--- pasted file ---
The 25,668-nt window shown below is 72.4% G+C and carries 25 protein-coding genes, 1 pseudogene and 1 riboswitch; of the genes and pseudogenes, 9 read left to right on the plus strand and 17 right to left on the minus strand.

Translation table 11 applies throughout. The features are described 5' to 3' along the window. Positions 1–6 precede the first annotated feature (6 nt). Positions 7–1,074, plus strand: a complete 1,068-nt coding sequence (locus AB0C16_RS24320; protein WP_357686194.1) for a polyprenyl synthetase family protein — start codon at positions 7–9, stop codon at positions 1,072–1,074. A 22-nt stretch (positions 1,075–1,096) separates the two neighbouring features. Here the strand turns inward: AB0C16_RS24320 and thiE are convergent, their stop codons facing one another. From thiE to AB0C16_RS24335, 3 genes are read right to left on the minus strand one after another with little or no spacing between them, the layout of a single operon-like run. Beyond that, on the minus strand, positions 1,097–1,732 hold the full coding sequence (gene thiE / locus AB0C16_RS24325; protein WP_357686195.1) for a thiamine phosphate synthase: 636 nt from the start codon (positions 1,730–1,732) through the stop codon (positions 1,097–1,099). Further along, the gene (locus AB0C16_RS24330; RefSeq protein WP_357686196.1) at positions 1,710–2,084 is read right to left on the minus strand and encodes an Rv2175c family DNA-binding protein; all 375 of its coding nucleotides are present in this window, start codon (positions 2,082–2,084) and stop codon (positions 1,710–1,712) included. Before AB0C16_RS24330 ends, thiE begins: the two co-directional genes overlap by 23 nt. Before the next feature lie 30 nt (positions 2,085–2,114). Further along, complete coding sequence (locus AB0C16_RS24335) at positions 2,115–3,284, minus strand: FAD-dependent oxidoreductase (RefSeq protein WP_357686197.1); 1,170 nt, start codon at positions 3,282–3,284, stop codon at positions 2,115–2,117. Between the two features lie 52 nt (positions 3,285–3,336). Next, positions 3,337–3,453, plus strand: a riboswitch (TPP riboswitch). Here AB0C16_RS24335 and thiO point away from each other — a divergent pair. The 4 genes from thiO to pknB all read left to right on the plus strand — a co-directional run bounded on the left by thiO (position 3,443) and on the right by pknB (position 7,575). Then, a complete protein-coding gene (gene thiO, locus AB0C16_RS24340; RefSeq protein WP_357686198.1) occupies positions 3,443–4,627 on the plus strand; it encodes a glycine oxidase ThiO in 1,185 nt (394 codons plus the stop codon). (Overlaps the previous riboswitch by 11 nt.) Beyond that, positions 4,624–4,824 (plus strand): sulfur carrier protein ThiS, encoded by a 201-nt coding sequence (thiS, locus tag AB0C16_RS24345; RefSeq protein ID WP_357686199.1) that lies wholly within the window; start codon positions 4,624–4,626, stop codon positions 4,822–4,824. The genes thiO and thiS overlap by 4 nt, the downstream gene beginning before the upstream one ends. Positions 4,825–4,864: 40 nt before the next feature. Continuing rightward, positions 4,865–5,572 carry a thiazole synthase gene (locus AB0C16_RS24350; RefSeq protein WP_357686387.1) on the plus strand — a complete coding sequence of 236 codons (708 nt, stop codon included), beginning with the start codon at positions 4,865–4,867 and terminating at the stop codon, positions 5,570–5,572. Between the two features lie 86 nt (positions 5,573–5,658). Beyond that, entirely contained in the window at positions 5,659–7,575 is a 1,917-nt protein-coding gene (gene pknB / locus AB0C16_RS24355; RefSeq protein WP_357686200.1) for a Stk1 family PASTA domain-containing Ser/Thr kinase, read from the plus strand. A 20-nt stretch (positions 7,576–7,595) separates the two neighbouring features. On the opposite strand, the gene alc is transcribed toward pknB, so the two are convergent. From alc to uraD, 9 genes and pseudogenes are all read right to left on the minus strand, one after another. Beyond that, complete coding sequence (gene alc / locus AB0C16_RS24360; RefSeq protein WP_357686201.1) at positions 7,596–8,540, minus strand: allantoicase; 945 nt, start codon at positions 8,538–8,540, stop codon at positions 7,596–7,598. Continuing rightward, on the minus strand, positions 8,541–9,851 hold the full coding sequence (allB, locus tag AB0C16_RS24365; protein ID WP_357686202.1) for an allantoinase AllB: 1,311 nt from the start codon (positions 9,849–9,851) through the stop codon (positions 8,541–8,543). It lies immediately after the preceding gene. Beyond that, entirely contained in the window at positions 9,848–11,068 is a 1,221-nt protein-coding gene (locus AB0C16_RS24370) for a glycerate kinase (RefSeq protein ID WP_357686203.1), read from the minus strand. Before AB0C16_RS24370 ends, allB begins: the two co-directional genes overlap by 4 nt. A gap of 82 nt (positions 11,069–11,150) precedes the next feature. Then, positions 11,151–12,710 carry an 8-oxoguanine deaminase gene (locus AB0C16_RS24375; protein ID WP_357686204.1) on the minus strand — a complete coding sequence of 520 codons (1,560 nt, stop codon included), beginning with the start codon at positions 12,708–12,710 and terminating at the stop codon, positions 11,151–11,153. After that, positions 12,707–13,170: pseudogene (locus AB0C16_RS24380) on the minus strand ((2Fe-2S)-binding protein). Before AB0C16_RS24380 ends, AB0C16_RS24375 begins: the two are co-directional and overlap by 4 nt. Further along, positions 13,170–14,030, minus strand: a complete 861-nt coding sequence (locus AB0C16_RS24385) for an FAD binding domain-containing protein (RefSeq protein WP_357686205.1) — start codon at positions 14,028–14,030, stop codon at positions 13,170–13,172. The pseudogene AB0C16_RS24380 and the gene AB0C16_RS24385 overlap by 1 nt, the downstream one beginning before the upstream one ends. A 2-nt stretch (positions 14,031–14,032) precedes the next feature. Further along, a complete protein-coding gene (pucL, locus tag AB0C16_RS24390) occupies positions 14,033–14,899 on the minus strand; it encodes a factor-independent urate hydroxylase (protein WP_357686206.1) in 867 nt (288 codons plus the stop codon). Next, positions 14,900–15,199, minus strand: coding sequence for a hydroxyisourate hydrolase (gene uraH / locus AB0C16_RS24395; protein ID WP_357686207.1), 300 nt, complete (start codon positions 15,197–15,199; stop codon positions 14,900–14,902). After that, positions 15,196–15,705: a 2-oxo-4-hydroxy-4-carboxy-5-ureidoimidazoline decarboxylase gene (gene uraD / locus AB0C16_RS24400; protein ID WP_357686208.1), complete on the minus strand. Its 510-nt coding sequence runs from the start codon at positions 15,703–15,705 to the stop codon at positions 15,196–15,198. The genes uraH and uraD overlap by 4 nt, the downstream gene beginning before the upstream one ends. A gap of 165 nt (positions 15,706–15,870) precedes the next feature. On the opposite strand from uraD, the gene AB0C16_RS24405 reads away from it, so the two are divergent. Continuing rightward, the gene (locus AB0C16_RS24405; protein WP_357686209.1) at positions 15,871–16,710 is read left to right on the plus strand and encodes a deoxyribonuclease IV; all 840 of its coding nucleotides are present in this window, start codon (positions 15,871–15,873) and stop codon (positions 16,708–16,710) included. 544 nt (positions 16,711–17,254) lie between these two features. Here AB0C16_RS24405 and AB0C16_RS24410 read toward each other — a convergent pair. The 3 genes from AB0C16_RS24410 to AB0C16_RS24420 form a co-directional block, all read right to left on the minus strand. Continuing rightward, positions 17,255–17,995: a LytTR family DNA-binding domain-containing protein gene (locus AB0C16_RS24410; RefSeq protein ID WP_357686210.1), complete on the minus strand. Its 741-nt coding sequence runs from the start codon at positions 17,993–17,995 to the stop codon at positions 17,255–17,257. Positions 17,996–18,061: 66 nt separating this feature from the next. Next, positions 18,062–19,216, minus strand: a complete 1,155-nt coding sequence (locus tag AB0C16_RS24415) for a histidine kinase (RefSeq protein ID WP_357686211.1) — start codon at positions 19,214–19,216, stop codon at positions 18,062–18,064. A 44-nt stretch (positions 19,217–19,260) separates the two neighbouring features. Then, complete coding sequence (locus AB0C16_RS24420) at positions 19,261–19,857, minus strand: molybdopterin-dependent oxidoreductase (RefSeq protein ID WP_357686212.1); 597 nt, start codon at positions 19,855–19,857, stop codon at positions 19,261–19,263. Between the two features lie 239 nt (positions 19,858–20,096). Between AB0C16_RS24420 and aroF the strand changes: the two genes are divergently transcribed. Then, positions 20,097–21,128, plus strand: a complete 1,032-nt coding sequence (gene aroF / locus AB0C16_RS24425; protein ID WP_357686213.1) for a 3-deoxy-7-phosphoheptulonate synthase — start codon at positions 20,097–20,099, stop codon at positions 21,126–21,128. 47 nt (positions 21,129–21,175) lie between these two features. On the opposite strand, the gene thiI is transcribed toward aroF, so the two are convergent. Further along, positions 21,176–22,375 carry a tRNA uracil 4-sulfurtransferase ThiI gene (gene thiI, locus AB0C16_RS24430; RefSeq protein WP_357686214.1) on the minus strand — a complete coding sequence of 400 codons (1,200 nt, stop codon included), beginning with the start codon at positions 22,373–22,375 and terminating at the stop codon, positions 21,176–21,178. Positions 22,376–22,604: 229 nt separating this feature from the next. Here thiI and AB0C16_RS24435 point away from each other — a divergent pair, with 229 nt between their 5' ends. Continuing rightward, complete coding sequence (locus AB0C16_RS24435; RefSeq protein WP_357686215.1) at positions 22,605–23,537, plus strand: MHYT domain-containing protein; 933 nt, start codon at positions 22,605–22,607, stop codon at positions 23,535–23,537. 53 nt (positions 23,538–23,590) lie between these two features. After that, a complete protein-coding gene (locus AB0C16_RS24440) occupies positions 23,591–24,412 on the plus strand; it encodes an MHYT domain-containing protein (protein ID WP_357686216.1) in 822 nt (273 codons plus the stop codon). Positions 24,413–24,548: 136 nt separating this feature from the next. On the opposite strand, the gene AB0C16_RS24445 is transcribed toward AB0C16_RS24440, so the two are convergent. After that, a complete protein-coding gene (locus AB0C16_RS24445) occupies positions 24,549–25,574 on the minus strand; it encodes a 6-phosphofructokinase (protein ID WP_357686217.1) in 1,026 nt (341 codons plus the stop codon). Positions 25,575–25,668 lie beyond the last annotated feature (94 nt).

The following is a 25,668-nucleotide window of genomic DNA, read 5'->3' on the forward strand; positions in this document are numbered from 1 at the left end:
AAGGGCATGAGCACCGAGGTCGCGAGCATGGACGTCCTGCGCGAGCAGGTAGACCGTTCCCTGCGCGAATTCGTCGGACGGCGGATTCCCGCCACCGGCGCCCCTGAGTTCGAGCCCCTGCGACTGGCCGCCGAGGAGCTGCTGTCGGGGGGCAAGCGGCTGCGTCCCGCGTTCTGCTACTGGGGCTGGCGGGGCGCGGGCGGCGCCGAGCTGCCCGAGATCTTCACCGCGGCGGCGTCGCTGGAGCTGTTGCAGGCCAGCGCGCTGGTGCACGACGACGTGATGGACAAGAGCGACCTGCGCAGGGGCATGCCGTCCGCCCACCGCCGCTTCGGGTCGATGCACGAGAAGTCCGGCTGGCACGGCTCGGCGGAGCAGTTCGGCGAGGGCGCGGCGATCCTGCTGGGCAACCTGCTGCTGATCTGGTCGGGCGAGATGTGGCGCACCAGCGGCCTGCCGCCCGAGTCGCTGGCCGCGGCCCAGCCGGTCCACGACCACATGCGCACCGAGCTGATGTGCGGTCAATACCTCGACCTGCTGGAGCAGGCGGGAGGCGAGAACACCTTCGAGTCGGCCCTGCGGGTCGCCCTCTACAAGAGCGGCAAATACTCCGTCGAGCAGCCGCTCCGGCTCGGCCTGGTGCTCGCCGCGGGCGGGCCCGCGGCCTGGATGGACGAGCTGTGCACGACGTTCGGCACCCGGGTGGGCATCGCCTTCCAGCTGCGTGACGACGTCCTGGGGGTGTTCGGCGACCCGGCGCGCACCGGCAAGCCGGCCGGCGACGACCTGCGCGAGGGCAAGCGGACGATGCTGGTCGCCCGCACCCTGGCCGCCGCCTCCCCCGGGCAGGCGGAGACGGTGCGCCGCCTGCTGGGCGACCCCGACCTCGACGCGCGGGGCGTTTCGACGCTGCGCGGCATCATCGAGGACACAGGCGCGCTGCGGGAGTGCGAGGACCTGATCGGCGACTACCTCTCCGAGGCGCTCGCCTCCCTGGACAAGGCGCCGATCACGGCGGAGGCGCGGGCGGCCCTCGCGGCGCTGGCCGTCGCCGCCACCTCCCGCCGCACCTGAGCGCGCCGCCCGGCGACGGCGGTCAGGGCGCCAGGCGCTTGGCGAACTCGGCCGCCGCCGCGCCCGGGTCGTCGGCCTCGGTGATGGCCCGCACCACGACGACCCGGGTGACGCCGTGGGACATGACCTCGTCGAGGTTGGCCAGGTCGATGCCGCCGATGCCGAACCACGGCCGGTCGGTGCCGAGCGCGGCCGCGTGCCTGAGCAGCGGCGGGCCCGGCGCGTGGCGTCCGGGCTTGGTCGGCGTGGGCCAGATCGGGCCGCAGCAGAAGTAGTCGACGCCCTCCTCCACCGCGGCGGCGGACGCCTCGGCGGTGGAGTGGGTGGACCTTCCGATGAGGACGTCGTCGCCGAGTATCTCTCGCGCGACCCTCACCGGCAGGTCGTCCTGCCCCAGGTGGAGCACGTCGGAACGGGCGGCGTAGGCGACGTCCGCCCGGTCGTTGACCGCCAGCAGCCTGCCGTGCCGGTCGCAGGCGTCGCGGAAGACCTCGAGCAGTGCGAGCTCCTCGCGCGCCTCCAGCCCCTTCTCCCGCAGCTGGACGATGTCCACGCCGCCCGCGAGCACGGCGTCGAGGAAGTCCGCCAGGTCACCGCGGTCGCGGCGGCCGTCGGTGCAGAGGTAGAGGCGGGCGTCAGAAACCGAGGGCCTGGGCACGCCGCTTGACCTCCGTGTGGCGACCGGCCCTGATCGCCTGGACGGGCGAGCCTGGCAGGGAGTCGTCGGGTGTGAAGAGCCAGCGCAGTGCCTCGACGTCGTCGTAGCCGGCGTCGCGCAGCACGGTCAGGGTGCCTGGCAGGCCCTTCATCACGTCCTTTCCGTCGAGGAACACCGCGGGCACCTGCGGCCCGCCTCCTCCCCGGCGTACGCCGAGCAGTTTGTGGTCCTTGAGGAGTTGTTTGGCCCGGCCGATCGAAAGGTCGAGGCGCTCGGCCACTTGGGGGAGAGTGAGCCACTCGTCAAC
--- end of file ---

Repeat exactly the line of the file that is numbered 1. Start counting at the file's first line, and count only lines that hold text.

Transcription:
The 25,668-nt window shown below is 72.4% G+C and carries 25 protein-coding genes, 1 pseudogene and 1 riboswitch; of the genes and pseudogenes, 9 read left to right on the plus strand and 17 right to left on the minus strand.